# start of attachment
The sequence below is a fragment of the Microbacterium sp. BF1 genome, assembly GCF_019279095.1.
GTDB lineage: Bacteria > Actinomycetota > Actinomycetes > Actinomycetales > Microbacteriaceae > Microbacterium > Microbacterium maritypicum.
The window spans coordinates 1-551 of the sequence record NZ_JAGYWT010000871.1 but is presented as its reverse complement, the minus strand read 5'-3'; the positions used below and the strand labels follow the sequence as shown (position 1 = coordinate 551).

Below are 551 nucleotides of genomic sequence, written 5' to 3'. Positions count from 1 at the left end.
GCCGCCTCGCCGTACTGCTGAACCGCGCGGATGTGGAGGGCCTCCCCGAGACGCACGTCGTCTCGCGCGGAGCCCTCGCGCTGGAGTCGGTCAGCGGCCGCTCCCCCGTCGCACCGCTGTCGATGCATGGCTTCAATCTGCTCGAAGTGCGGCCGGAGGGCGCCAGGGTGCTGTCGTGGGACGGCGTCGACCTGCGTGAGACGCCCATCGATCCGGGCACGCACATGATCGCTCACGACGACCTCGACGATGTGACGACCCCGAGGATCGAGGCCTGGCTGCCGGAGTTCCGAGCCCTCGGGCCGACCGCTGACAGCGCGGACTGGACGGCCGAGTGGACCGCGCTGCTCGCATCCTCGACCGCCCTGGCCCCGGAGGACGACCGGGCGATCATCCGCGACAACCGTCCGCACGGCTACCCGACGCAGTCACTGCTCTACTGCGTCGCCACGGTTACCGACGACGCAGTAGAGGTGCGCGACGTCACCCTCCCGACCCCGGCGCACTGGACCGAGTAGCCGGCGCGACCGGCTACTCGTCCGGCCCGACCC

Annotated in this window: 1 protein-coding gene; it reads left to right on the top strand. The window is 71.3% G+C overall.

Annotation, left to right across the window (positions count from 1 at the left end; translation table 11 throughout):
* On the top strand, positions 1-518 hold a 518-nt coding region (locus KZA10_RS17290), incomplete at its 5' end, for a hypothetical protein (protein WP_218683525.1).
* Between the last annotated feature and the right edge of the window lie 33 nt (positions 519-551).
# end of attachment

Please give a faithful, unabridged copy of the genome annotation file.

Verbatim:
The sequence below is a fragment of the Microbacterium sp. BF1 genome, assembly GCF_019279095.1.
GTDB lineage: Bacteria > Actinomycetota > Actinomycetes > Actinomycetales > Microbacteriaceae > Microbacterium > Microbacterium maritypicum.
The window spans coordinates 1-551 of the sequence record NZ_JAGYWT010000871.1 but is presented as its reverse complement, the minus strand read 5'-3'; the positions used below and the strand labels follow the sequence as shown (position 1 = coordinate 551).

Below are 551 nucleotides of genomic sequence, written 5' to 3'. Positions count from 1 at the left end.
GCCGCCTCGCCGTACTGCTGAACCGCGCGGATGTGGAGGGCCTCCCCGAGACGCACGTCGTCTCGCGCGGAGCCCTCGCGCTGGAGTCGGTCAGCGGCCGCTCCCCCGTCGCACCGCTGTCGATGCATGGCTTCAATCTGCTCGAAGTGCGGCCGGAGGGCGCCAGGGTGCTGTCGTGGGACGGCGTCGACCTGCGTGAGACGCCCATCGATCCGGGCACGCACATGATCGCTCACGACGACCTCGACGATGTGACGACCCCGAGGATCGAGGCCTGGCTGCCGGAGTTCCGAGCCCTCGGGCCGACCGCTGACAGCGCGGACTGGACGGCCGAGTGGACCGCGCTGCTCGCATCCTCGACCGCCCTGGCCCCGGAGGACGACCGGGCGATCATCCGCGACAACCGTCCGCACGGCTACCCGACGCAGTCACTGCTCTACTGCGTCGCCACGGTTACCGACGACGCAGTAGAGGTGCGCGACGTCACCCTCCCGACCCCGGCGCACTGGACCGAGTAGCCGGCGCGACCGGCTACTCGTCCGGCCCGACCC

Annotated in this window: 1 protein-coding gene; it reads left to right on the top strand. The window is 71.3% G+C overall.

Annotation, left to right across the window (positions count from 1 at the left end; translation table 11 throughout):
* On the top strand, positions 1-518 hold a 518-nt coding region (locus KZA10_RS17290), incomplete at its 5' end, for a hypothetical protein (protein WP_218683525.1).
* Between the last annotated feature and the right edge of the window lie 33 nt (positions 519-551).